It’s very simple. When Chris Matthews said he was glad Hurricane Sandy hit the northeast because it helped the cause of President Obama, he crossed a bright-red line that should force his masters at MSNBC to take action. But I doubt they will.
Matthews even admitted to being a hurricane-cheerleader, but he’s sorry for it:
I could say it was because I was tired, but the fact is I wasn’t thinking of the horrible mess this storm has made of people’s lives up here in New York and elsewhere. It’s not ‘til you read the local newspapers that you see and know the horror this has wreaked on people, good people. I grew up on the south Jersey Shore, have relatives living there now, but failed to see the even worse damage done further up the state and in Staten Island and other areas near here. It is truly horrible up here.
No. I was too deeply enmeshed in political thinking, deep in a world of numbers and issues and people and stakes and focused on who would win and who would lose. But I left out the number one job of anyone on air: To think about the lives, the real lives of people, their losses, their relatives and friends who died in this disaster, their dreams that have been hurt and even destroyed.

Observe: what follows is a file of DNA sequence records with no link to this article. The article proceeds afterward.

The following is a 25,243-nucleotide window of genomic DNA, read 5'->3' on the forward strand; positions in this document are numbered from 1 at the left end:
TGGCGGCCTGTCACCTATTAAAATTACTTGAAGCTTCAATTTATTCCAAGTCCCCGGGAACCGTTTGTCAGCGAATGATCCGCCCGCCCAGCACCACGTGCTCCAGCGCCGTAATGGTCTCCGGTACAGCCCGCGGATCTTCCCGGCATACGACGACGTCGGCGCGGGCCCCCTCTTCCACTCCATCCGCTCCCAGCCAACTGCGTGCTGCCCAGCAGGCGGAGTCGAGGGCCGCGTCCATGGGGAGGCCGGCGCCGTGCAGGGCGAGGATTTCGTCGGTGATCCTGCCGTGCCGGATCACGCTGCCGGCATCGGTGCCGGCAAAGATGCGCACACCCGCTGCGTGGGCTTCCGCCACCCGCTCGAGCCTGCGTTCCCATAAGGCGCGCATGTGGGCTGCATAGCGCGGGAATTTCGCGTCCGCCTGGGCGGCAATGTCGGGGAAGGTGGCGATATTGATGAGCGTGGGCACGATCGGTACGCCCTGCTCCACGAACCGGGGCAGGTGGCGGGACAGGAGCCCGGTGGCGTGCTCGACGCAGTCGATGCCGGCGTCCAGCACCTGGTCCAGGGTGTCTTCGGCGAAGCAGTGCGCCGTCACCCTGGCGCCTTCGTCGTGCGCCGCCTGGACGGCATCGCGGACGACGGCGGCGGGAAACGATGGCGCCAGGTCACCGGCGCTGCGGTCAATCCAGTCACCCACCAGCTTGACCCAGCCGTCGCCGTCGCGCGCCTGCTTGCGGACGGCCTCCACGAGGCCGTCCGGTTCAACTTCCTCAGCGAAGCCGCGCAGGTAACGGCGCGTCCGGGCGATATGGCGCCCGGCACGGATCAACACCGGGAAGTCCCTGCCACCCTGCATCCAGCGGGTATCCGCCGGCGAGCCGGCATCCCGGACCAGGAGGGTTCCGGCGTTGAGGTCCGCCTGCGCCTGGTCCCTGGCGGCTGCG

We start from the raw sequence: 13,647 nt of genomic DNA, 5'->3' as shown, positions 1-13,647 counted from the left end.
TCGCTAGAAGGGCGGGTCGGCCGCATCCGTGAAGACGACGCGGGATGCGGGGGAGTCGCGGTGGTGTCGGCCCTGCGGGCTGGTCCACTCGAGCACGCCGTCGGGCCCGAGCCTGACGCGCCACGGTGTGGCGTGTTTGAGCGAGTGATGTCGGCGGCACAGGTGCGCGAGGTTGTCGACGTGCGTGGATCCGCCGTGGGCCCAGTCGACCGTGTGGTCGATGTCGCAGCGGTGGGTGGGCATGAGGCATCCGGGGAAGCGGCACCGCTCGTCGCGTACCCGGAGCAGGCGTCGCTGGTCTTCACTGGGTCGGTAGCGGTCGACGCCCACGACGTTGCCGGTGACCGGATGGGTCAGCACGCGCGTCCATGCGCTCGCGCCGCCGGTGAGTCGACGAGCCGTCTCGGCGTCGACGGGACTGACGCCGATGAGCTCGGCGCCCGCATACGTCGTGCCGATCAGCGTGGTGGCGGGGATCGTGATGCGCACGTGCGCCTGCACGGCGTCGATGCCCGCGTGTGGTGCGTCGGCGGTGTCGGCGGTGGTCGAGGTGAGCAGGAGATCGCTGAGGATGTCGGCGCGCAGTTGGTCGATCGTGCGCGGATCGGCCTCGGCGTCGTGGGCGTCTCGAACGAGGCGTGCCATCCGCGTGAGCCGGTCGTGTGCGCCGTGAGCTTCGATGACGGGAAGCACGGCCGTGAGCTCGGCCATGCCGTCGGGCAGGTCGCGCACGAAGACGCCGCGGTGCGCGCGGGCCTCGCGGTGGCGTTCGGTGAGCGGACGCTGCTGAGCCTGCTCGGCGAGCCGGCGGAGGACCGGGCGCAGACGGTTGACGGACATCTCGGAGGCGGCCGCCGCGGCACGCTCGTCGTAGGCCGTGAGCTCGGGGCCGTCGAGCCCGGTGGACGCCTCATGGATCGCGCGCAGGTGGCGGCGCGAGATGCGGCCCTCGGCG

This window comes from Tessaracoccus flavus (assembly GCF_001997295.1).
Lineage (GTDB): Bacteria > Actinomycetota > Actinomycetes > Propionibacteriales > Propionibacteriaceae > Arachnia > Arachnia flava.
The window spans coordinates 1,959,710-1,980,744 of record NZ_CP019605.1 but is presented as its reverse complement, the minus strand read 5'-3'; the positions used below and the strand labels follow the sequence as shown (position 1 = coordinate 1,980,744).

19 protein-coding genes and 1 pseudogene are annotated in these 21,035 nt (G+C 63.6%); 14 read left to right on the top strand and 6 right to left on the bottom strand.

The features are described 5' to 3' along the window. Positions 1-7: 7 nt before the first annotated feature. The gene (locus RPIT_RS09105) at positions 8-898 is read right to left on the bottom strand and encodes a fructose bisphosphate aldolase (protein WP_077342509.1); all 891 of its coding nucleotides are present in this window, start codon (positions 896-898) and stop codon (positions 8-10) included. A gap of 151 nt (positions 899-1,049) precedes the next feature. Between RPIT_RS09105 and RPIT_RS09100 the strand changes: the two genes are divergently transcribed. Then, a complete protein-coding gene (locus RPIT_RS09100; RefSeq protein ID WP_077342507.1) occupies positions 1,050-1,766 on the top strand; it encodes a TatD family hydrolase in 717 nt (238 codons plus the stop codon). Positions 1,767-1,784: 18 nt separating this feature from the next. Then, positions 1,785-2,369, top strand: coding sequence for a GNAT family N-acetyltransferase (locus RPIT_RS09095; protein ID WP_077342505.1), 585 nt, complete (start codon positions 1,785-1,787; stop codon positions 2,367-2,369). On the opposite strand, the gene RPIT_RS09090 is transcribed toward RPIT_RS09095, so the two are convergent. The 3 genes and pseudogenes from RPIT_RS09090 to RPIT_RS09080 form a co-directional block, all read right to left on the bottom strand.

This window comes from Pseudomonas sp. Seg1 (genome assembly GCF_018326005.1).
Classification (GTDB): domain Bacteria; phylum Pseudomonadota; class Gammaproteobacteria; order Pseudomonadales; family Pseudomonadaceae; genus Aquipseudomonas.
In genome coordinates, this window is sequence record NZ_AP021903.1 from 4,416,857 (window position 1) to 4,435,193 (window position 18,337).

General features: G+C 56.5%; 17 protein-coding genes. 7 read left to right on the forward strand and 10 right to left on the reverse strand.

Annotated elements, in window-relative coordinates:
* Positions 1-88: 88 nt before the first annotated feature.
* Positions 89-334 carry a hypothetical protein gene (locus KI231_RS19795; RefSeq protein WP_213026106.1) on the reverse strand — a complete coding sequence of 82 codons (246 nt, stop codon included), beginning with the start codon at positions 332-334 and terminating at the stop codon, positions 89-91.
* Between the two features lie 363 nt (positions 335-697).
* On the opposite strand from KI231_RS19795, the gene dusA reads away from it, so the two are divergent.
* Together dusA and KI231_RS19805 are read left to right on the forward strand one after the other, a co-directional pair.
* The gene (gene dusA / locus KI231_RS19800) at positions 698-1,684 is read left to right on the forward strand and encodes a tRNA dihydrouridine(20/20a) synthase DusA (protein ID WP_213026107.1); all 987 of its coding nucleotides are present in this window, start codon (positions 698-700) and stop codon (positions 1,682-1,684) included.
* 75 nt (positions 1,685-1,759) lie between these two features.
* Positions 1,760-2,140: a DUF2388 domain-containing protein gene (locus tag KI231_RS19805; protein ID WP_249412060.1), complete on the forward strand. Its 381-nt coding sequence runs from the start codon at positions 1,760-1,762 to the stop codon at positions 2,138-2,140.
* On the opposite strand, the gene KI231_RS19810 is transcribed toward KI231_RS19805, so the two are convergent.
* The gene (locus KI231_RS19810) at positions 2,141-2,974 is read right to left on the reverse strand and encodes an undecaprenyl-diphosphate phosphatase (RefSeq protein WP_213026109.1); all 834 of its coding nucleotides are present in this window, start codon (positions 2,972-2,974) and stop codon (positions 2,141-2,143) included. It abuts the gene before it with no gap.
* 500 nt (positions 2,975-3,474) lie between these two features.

Not good enough.
I’d be willing to give Matthews a pass, but for the past year or so he’s called me all sorts of names for comments that are far less egregious than the ones he made. Look at the number of times he’s called Republicans and their supporters racist — often hypocritically.
How many apologies does Matthews get? He gets to call primary voters the “Grand Wizard crowd,” but then gets to say I really didn’t mean it.
Enough is enough. Get this hack off the air.